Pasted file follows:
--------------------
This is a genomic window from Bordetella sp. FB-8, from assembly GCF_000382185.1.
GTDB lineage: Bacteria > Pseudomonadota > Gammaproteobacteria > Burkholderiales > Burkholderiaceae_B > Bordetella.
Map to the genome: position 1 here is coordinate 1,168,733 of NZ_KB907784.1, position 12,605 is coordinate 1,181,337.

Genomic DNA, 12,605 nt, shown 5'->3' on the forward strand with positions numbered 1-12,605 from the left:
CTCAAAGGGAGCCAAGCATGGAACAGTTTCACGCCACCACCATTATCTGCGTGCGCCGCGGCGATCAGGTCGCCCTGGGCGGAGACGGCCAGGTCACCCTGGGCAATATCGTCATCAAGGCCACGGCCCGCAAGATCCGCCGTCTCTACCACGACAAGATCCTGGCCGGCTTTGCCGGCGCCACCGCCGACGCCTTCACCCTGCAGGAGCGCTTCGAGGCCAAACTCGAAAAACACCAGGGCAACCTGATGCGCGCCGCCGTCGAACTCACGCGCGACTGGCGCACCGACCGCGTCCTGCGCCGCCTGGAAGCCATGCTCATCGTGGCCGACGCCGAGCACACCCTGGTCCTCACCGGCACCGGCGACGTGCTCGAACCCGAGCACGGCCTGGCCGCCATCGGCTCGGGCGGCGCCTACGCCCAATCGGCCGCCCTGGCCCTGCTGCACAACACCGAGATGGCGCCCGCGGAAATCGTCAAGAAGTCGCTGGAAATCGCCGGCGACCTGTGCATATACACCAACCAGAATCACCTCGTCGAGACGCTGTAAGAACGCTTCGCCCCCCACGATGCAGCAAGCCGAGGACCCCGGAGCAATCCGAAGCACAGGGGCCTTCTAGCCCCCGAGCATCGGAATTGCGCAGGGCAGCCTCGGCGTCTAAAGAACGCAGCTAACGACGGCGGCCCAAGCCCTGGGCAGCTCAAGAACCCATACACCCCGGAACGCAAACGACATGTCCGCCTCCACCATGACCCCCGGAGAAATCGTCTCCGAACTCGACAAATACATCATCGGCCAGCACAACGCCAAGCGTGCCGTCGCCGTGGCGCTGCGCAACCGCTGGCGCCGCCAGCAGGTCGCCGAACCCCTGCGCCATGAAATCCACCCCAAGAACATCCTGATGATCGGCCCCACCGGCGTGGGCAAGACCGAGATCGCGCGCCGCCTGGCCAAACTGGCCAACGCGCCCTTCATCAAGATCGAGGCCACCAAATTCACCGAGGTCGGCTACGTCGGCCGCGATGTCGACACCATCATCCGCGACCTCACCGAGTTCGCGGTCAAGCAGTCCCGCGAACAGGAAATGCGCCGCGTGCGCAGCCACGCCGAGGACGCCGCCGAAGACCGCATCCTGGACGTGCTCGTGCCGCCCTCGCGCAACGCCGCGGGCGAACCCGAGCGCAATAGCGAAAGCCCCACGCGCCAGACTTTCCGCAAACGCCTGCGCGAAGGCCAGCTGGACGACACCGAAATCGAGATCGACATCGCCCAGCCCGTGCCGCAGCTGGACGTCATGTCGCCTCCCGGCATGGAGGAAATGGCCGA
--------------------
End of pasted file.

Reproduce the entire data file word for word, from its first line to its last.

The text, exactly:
This is a genomic window from Bordetella sp. FB-8, from assembly GCF_000382185.1.
GTDB lineage: Bacteria > Pseudomonadota > Gammaproteobacteria > Burkholderiales > Burkholderiaceae_B > Bordetella.
Map to the genome: position 1 here is coordinate 1,168,733 of NZ_KB907784.1, position 12,605 is coordinate 1,181,337.

Genomic DNA, 12,605 nt, shown 5'->3' on the forward strand with positions numbered 1-12,605 from the left:
CTCAAAGGGAGCCAAGCATGGAACAGTTTCACGCCACCACCATTATCTGCGTGCGCCGCGGCGATCAGGTCGCCCTGGGCGGAGACGGCCAGGTCACCCTGGGCAATATCGTCATCAAGGCCACGGCCCGCAAGATCCGCCGTCTCTACCACGACAAGATCCTGGCCGGCTTTGCCGGCGCCACCGCCGACGCCTTCACCCTGCAGGAGCGCTTCGAGGCCAAACTCGAAAAACACCAGGGCAACCTGATGCGCGCCGCCGTCGAACTCACGCGCGACTGGCGCACCGACCGCGTCCTGCGCCGCCTGGAAGCCATGCTCATCGTGGCCGACGCCGAGCACACCCTGGTCCTCACCGGCACCGGCGACGTGCTCGAACCCGAGCACGGCCTGGCCGCCATCGGCTCGGGCGGCGCCTACGCCCAATCGGCCGCCCTGGCCCTGCTGCACAACACCGAGATGGCGCCCGCGGAAATCGTCAAGAAGTCGCTGGAAATCGCCGGCGACCTGTGCATATACACCAACCAGAATCACCTCGTCGAGACGCTGTAAGAACGCTTCGCCCCCCACGATGCAGCAAGCCGAGGACCCCGGAGCAATCCGAAGCACAGGGGCCTTCTAGCCCCCGAGCATCGGAATTGCGCAGGGCAGCCTCGGCGTCTAAAGAACGCAGCTAACGACGGCGGCCCAAGCCCTGGGCAGCTCAAGAACCCATACACCCCGGAACGCAAACGACATGTCCGCCTCCACCATGACCCCCGGAGAAATCGTCTCCGAACTCGACAAATACATCATCGGCCAGCACAACGCCAAGCGTGCCGTCGCCGTGGCGCTGCGCAACCGCTGGCGCCGCCAGCAGGTCGCCGAACCCCTGCGCCATGAAATCCACCCCAAGAACATCCTGATGATCGGCCCCACCGGCGTGGGCAAGACCGAGATCGCGCGCCGCCTGGCCAAACTGGCCAACGCGCCCTTCATCAAGATCGAGGCCACCAAATTCACCGAGGTCGGCTACGTCGGCCGCGATGTCGACACCATCATCCGCGACCTCACCGAGTTCGCGGTCAAGCAGTCCCGCGAACAGGAAATGCGCCGCGTGCGCAGCCACGCCGAGGACGCCGCCGAAGACCGCATCCTGGACGTGCTCGTGCCGCCCTCGCGCAACGCCGCGGGCGAACCCGAGCGCAATAGCGAAAGCCCCACGCGCCAGACTTTCCGCAAACGCCTGCGCGAAGGCCAGCTGGACGACACCGAAATCGAGATCGACATCGCCCAGCCCGTGCCGCAGCTGGACGTCATGTCGCCTCCCGGCATGGAGGAAATGGCCGA